Following phase I transformation, the original lipid-soluble toxin has been converted into a more water-soluble form, however, this reactive intermediate is still unsuitable for immediate elimination from the cell for a couple of reasons: 1) phase I reactions are not sufficient to make the toxin water-soluble enough to complete the entire excretion pathway; and 2) in many cases, products from the phase I reactions have been rendered more reactive then the original toxins, which makes them potentially more destructive than they once were. Both of these shortcomings are addressed by the activities of the phase II enzymes, which modify phase I products to both increase their solubility and reduce their toxicity. For example,  the activation of the phase II enzymes is responsible for the anti-mutagenic and anti-carcinogenic properties of the metabolic detoxification systems. It is now widely accepted that phase II enzymes protect against chemical carcinogenesis, especially during the initiation phase of cancers. (18)

At the genetic level, the production of most phase II enzymes is controlled by a protein called nuclear factor erythroid-derived 2 (Nrf2), a master regulator of antioxidant response. (19) Under normal cellular conditions, Nrf2 resides in the cytoplasm (the liquid inside cells within which the cells components are contained) of the cell in an inactive state. (20) However, the presence of oxidative stress (triggered by metabolism of toxins by CYPs) activates Nrf2, allowing it to travel to the cell nucleus. (21)  In the cell nucleus, Nrf2 turns on the genes of many antioxidant proteins, including the phase II enzymes. (22) In this way, Nrf2 “senses” oxidative stress or the presence of toxins in the cell, and allows the cell to mount an appropriate response. Nrf2 regulates the activity of genes involved in the synthesis and activation of important detoxification molecules including glutathione and superoxide dismutase (SOD). It also plays an important role in initiating heavy metal detoxification, and the recycling of CoQ10, a potent antioxidant. (23, 24, 25)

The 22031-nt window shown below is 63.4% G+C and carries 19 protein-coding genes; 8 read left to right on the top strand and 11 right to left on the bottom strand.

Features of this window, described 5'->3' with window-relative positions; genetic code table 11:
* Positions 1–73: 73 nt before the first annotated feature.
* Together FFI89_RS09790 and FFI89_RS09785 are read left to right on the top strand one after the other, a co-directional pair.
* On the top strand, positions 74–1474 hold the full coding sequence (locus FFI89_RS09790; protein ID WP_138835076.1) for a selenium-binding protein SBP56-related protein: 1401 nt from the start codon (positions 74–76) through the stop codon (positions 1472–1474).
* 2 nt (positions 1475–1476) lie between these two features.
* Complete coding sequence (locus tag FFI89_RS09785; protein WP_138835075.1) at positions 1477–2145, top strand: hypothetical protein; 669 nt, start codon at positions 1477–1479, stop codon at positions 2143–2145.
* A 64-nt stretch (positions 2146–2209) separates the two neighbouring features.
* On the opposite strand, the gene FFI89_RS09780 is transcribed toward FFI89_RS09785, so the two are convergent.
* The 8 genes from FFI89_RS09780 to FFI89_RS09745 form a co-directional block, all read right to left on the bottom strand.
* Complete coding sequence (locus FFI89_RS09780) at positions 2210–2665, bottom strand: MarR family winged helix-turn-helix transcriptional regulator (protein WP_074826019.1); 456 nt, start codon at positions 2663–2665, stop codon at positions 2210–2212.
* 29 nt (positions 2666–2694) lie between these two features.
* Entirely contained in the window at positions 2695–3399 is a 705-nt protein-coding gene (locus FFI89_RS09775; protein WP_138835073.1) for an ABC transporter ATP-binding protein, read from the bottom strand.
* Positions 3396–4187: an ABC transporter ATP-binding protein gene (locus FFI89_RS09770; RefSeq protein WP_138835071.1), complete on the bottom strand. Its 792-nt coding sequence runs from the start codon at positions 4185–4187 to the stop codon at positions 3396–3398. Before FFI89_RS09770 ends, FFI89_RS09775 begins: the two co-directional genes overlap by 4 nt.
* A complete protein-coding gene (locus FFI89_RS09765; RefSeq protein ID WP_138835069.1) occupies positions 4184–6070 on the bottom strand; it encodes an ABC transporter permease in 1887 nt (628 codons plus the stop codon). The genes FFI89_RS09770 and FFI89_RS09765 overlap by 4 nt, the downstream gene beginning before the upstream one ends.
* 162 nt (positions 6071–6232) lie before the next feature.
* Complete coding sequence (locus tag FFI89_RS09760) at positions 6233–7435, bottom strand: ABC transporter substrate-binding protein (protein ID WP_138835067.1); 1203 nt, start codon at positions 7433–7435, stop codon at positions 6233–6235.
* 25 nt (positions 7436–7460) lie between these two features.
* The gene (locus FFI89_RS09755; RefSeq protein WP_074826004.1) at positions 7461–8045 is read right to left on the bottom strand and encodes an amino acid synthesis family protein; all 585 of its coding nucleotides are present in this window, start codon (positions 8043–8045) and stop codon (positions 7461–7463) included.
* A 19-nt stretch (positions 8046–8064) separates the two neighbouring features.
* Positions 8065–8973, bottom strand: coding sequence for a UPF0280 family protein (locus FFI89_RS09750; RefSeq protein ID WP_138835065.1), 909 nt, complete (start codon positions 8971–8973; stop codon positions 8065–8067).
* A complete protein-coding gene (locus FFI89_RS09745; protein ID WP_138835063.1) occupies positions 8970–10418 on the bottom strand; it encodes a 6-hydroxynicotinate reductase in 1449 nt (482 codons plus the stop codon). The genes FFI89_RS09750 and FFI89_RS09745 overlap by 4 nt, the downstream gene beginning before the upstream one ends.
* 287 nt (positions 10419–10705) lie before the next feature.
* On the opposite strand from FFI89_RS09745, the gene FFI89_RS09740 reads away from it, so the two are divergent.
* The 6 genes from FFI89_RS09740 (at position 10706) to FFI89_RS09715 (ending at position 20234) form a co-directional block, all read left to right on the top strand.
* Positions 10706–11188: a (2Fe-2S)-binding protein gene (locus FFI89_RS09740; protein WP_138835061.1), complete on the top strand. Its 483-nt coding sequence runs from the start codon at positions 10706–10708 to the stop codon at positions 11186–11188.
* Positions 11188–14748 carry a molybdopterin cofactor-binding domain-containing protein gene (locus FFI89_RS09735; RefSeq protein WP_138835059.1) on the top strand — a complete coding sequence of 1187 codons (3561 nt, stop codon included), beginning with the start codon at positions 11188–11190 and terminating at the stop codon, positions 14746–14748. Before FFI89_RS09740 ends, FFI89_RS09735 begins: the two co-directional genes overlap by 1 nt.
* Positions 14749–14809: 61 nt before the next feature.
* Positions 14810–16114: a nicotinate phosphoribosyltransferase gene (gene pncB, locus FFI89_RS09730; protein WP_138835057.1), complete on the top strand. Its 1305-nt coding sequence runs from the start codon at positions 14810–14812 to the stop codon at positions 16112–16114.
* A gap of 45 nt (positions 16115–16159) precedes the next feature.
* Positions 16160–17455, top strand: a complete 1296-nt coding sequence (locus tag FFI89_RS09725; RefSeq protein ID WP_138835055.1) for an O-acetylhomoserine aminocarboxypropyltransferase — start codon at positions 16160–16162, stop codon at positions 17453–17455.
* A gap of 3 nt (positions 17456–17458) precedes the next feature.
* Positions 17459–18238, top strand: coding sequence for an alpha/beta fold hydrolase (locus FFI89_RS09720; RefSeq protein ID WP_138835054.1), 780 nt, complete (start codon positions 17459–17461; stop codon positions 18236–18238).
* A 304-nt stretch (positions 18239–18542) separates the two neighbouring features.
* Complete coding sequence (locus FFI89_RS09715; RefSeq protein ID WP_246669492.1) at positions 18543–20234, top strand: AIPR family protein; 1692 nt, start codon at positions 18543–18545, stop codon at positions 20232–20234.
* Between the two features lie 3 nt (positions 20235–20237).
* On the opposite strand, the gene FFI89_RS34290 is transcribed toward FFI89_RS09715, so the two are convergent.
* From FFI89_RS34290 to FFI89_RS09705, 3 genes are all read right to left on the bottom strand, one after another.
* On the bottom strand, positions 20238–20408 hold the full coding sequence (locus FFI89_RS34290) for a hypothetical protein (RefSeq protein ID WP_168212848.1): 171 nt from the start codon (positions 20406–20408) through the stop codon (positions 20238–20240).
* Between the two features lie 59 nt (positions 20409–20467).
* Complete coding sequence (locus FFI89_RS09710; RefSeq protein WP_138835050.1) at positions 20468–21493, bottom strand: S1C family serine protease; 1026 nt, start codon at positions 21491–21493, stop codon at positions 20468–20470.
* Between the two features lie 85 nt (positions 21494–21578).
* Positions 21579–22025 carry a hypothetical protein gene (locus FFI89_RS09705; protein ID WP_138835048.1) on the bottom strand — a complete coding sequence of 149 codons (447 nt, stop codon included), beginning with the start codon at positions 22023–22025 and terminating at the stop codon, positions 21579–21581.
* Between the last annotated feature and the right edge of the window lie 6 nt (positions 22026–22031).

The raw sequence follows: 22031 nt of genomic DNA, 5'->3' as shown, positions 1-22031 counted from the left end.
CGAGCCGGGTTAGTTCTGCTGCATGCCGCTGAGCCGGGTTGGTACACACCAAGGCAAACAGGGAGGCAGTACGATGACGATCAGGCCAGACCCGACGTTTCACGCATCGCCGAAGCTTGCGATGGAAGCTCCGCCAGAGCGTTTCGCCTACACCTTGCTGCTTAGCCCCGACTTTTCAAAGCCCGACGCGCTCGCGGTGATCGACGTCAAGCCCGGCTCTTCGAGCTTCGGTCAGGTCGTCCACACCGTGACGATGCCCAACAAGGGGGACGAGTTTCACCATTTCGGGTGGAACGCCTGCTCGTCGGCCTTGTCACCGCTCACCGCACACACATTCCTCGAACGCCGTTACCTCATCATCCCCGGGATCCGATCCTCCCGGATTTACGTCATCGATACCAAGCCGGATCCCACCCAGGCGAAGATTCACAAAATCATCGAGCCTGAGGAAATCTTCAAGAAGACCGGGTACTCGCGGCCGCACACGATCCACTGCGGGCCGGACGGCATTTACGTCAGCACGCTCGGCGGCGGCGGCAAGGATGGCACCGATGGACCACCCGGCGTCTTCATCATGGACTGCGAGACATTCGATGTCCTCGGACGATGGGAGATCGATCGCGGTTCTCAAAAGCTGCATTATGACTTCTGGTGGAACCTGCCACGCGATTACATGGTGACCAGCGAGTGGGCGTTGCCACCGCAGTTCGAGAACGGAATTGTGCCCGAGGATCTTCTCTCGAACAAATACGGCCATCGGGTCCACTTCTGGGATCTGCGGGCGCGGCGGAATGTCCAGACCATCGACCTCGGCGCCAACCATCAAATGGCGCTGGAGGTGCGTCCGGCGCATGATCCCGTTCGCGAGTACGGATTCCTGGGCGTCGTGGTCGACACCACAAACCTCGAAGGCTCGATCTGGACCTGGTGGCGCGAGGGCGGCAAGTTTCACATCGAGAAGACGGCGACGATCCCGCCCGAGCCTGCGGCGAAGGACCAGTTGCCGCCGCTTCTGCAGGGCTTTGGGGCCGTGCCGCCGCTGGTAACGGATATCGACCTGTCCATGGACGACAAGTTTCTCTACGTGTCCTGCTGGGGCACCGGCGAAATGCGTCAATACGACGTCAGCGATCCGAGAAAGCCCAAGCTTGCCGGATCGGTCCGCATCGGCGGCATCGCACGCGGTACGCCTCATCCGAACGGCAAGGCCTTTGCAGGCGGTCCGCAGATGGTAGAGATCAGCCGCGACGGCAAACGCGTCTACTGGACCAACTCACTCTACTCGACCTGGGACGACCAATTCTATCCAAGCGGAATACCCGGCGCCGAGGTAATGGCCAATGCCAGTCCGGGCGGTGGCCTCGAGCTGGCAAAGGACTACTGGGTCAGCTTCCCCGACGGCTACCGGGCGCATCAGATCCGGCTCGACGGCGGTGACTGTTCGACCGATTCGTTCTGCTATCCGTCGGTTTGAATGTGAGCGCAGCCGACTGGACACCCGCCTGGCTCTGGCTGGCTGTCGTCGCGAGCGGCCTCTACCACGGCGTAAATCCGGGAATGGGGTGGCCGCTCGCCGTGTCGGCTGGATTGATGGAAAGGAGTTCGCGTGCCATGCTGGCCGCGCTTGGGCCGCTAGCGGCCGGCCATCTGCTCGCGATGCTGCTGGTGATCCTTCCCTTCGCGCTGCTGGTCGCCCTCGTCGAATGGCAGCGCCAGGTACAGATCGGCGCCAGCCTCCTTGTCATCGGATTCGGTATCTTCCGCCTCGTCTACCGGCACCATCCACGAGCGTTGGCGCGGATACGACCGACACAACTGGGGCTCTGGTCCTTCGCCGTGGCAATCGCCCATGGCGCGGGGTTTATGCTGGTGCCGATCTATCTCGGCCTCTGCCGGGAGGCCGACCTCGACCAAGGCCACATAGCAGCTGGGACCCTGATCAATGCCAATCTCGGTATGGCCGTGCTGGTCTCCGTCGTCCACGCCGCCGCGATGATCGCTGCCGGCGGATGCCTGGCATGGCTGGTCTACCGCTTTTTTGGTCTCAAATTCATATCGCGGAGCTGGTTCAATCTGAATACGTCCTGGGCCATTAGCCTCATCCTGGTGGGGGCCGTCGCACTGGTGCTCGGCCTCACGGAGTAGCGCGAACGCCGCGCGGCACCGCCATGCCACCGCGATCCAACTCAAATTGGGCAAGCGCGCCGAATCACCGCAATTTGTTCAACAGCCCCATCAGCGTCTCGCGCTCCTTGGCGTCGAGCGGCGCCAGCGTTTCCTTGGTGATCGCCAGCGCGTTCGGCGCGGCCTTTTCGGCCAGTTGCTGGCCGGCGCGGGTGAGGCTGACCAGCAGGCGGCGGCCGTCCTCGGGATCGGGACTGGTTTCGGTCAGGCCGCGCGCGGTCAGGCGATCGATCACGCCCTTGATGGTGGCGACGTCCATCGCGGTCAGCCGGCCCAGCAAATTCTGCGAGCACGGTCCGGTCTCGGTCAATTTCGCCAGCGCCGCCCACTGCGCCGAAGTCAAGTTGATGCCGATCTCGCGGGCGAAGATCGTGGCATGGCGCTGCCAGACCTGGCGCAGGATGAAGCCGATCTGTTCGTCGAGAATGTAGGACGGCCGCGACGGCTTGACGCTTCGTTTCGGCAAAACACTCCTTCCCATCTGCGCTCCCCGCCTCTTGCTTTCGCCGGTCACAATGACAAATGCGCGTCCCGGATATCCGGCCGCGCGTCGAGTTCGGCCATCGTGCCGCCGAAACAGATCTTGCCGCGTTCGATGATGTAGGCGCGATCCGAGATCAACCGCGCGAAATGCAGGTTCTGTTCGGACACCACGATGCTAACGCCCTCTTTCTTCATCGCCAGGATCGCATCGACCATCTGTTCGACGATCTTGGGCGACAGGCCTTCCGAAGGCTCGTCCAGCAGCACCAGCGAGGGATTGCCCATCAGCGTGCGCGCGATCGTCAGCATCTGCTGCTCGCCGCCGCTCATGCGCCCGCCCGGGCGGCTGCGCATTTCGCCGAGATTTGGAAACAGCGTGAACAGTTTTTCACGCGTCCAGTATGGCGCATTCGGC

Certain dietary constituents (including sulforaphane from broccoli and xanthohumol from hops) may also directly activate Nrf2 and stimulate antioxidant enzyme activity; this may partially explain their beneficial effects on detoxification.  (26)

There are several families of phase II enzymes that differ significantly in their activities and biochemistry. In several cases, phase II enzymes exhibit redundancy; a particular xenobiotic or endobiotic can be detoxified by more than one phase II enzyme.

UDP-glucuronlytransferases (UGTs) catalyze glucuronidation reactions, the attachment of glucuronic acid to toxins to render them less reactive and more water-soluble. There are several different UGTs that are distributed throughout the body, with the liver being the major location. In humans, many xenobiotics, environmental toxicants, and 40-70% of clinical drugs are metabolized by UGTs. (27)

In this perspective, the plasticizer bisphenol A (28)  and benzopyrene (from cooked meats) (29) are two notable examples of UGT substrates (a substrate is a molecule upon which an enzyme acts). Intestinal UGTs may affect oral bioavailability of several drugs and dietary supplements, and may be responsible for chemoprevention in  tissue. (30).

As for Glutathione S-transferases (GSTs), this enzyme catalyzes the transfer of glutathione (a significant cellular antioxidant) to phase I products. GSTs play a major role in the metabolism of several endobiotics, including steroids, thyroid hormone, fat-soluble vitamins, bile acids, bilirubin and prostaglandins. (31) GSTs can also function as antioxidant enzymes, detoxifying free radicals (32) and oxidized lipids or DNA. (33). GSTs are soluble enzymes that are ubiquitous in nature and in humans, forming about 4% of the soluble protein in the human liver and present in several other tissues (including brain, heart, lung, intestines, kidney, pancreas, lens, skeletal muscle, prostate, spleen and testes). (34, 35) Products of GST conjugation can be excreted via bile, or can travel to the kidneys where they are further processed and eliminated in urine.